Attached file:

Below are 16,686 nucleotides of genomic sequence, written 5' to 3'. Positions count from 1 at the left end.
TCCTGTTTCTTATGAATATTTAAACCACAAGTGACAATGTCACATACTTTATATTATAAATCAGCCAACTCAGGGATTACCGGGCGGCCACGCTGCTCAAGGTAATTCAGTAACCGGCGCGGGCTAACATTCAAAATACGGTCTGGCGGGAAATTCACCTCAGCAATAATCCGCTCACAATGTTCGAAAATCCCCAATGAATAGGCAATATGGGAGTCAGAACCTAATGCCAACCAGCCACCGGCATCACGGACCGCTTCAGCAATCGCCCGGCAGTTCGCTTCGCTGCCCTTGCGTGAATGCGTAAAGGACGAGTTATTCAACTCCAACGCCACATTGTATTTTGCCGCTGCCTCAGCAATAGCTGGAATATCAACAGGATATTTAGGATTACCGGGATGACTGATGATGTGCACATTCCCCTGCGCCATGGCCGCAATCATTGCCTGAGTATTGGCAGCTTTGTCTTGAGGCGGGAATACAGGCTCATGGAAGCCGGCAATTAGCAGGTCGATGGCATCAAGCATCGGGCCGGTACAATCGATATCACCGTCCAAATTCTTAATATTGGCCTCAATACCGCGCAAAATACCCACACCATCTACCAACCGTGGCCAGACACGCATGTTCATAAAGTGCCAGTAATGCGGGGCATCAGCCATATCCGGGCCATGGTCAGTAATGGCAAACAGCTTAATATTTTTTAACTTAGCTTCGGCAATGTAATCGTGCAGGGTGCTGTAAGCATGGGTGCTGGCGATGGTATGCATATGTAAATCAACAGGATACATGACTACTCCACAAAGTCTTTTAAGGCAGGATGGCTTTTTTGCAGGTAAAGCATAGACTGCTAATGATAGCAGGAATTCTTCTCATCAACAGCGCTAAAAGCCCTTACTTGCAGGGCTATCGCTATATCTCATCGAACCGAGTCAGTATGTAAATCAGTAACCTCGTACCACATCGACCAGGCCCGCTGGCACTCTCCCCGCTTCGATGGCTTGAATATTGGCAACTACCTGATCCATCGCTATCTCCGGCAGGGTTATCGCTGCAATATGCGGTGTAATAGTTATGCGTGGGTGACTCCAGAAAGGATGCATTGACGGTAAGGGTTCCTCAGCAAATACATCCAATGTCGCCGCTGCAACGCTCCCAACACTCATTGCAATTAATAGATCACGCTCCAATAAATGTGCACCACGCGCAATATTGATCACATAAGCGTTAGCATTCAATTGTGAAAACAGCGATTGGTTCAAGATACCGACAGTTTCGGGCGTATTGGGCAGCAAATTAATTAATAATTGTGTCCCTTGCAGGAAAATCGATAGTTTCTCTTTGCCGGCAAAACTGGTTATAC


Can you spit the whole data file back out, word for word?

Below are 16,686 nucleotides of genomic sequence, written 5' to 3'. Positions count from 1 at the left end.
TCCTGTTTCTTATGAATATTTAAACCACAAGTGACAATGTCACATACTTTATATTATAAATCAGCCAACTCAGGGATTACCGGGCGGCCACGCTGCTCAAGGTAATTCAGTAACCGGCGCGGGCTAACATTCAAAATACGGTCTGGCGGGAAATTCACCTCAGCAATAATCCGCTCACAATGTTCGAAAATCCCCAATGAATAGGCAATATGGGAGTCAGAACCTAATGCCAACCAGCCACCGGCATCACGGACCGCTTCAGCAATCGCCCGGCAGTTCGCTTCGCTGCCCTTGCGTGAATGCGTAAAGGACGAGTTATTCAACTCCAACGCCACATTGTATTTTGCCGCTGCCTCAGCAATAGCTGGAATATCAACAGGATATTTAGGATTACCGGGATGACTGATGATGTGCACATTCCCCTGCGCCATGGCCGCAATCATTGCCTGAGTATTGGCAGCTTTGTCTTGAGGCGGGAATACAGGCTCATGGAAGCCGGCAATTAGCAGGTCGATGGCATCAAGCATCGGGCCGGTACAATCGATATCACCGTCCAAATTCTTAATATTGGCCTCAATACCGCGCAAAATACCCACACCATCTACCAACCGTGGCCAGACACGCATGTTCATAAAGTGCCAGTAATGCGGGGCATCAGCCATATCCGGGCCATGGTCAGTAATGGCAAACAGCTTAATATTTTTTAACTTAGCTTCGGCAATGTAATCGTGCAGGGTGCTGTAAGCATGGGTGCTGGCGATGGTATGCATATGTAAATCAACAGGATACATGACTACTCCACAAAGTCTTTTAAGGCAGGATGGCTTTTTTGCAGGTAAAGCATAGACTGCTAATGATAGCAGGAATTCTTCTCATCAACAGCGCTAAAAGCCCTTACTTGCAGGGCTATCGCTATATCTCATCGAACCGAGTCAGTATGTAAATCAGTAACCTCGTACCACATCGACCAGGCCCGCTGGCACTCTCCCCGCTTCGATGGCTTGAATATTGGCAACTACCTGATCCATCGCTATCTCCGGCAGGGTTATCGCTGCAATATGCGGTGTAATAGTTATGCGTGGGTGACTCCAGAAAGGATGCATTGACGGTAAGGGTTCCTCAGCAAATACATCCAATGTCGCCGCTGCAACGCTCCCAACACTCATTGCAATTAATAGATCACGCTCCAATAAATGTGCACCACGCGCAATATTGATCACATAAGCGTTAGCATTCAATTGTGAAAACAGCGATTGGTTCAAGATACCGACAGTTTCGGGCGTATTGGGCAGCAAATTAATTAATAATTGTGTCCCTTGCAGGAAAATCGATAGTTTCTCTTTGCCGGCAAAACTGGTTATAC